Today he’s come to understand two things: how the long fight he put up is just a drop in a rusted-out bucket, and exactly why there are so few black farmers left.

In Baskerville, Virginia, huge sunrises turn ponds into fiery gulfs. Strangers in cars wave as they pass. Food is fried and smothered. Things move slowly. This is also Trump country, with support displayed on bumper stickers and hand-painted roadside signs. “Dixieland”, as Boyd calls it, has palpable racial tension.

He is a big man with deep-set eyes usually in the shadow of a cowboy hat brim. His voice could rumble floorboards. Boyd, 53, seems most content bouncing in the seat of his tractor, smoke tufts marking his trail. He’ll harvest the soybeans he’s busy planting today in the fall, once they’re about knee-high.

He needs 45 bushels from each acre to make a profit. To avoid being docked – getting priced down for moisture or debris in the bushels – he will ask his wife, Kara Brewer Boyd, to enlist her white stepfather to sell the beans for him. When the other man takes Boyd’s beans, he’s not docked but complimented.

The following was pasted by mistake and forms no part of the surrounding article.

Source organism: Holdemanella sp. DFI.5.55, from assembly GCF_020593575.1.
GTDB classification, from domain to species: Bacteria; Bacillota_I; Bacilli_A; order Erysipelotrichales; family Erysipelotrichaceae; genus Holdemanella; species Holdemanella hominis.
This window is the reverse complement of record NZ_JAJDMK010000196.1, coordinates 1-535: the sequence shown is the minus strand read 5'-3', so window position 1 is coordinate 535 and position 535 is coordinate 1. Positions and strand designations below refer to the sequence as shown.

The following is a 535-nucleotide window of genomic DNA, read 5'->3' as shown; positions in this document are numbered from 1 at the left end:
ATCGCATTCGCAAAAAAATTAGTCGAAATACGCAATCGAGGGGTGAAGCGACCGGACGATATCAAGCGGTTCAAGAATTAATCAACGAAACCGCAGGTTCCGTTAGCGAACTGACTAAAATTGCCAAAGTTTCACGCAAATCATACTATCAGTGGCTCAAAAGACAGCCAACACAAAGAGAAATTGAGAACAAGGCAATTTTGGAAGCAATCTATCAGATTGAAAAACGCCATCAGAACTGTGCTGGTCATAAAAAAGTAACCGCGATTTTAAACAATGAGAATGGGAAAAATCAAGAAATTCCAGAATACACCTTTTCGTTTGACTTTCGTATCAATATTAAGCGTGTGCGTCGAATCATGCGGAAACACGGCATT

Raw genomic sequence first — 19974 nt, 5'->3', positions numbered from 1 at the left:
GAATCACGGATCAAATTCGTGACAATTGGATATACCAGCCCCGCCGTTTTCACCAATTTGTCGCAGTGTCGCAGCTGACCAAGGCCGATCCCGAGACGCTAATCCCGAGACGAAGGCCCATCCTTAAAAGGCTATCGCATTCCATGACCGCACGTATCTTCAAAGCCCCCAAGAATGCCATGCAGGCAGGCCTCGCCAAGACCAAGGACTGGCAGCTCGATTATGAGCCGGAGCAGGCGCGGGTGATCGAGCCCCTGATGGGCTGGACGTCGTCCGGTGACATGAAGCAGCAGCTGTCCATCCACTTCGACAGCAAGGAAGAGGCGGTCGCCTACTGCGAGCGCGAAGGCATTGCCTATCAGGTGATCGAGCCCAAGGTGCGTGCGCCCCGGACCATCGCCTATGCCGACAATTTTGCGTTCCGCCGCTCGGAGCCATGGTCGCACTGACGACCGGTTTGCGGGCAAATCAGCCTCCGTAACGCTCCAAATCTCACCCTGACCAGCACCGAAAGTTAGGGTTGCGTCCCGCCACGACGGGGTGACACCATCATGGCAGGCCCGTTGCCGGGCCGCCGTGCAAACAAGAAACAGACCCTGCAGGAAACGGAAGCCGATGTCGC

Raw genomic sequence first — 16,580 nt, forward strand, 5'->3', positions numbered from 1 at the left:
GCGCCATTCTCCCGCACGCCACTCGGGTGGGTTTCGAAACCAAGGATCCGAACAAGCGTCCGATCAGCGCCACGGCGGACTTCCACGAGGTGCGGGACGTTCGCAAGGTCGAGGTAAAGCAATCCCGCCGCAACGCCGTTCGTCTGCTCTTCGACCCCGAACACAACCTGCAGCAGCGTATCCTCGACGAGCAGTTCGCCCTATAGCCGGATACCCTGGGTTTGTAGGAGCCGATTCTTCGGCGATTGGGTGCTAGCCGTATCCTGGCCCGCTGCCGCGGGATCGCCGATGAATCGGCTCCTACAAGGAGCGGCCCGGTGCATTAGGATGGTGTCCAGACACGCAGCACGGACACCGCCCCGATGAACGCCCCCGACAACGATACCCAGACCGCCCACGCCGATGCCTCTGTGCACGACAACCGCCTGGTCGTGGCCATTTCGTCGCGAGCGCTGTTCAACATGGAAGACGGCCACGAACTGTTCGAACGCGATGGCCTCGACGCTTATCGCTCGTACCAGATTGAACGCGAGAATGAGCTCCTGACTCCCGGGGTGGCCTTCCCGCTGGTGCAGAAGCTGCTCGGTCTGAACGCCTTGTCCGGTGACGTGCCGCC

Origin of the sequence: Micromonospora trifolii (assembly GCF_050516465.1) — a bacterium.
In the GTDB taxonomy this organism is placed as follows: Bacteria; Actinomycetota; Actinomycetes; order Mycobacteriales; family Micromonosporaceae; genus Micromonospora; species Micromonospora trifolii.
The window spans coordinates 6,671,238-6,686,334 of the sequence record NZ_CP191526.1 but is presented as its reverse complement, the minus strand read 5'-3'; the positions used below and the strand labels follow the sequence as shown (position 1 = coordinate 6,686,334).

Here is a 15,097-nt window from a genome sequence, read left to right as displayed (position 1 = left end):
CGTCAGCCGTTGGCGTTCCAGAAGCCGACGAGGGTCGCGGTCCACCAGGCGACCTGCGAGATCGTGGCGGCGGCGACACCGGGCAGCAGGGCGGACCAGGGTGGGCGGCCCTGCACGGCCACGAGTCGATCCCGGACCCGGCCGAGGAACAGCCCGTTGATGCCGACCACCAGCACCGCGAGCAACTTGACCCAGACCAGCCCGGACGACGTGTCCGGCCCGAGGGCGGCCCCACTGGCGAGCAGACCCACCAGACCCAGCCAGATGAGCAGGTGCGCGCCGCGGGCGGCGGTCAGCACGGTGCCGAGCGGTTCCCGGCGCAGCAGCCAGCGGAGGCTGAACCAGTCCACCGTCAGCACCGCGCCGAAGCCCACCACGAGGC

“I lose money if I sell them myself,” he says. “In 2019, that shouldn’t be happening. I shouldn’t be losing money because I’m black.”

John Boyd Jr takes his new Kubota cab tractor for a spin to see how well it prepares his land for planting soybeans. Photograph: Greg Kahn/The Guardian

Boyd’s had time to get used to this mistreatment. His struggle for equal footing started as soon as he bought his first farm for $51,000 at age 18 in 1984. He went to the Farmers Home Administration, a lending branch of the USDA, about 90 miles from Baskerville to apply for operating loans. Year after year, his applications were denied or delayed.

“Looked at your application and we ain’t gonna be able to help you this year,” he says the loan officer would tell him. Once, Boyd says, a white farmer interrupted their meeting, exchanged quick pleasantries with the loan officer, and walked out, having not even applied, with a check for $157,000. “And I’m begging for $5,000,” Boyd recalls, shaking his head.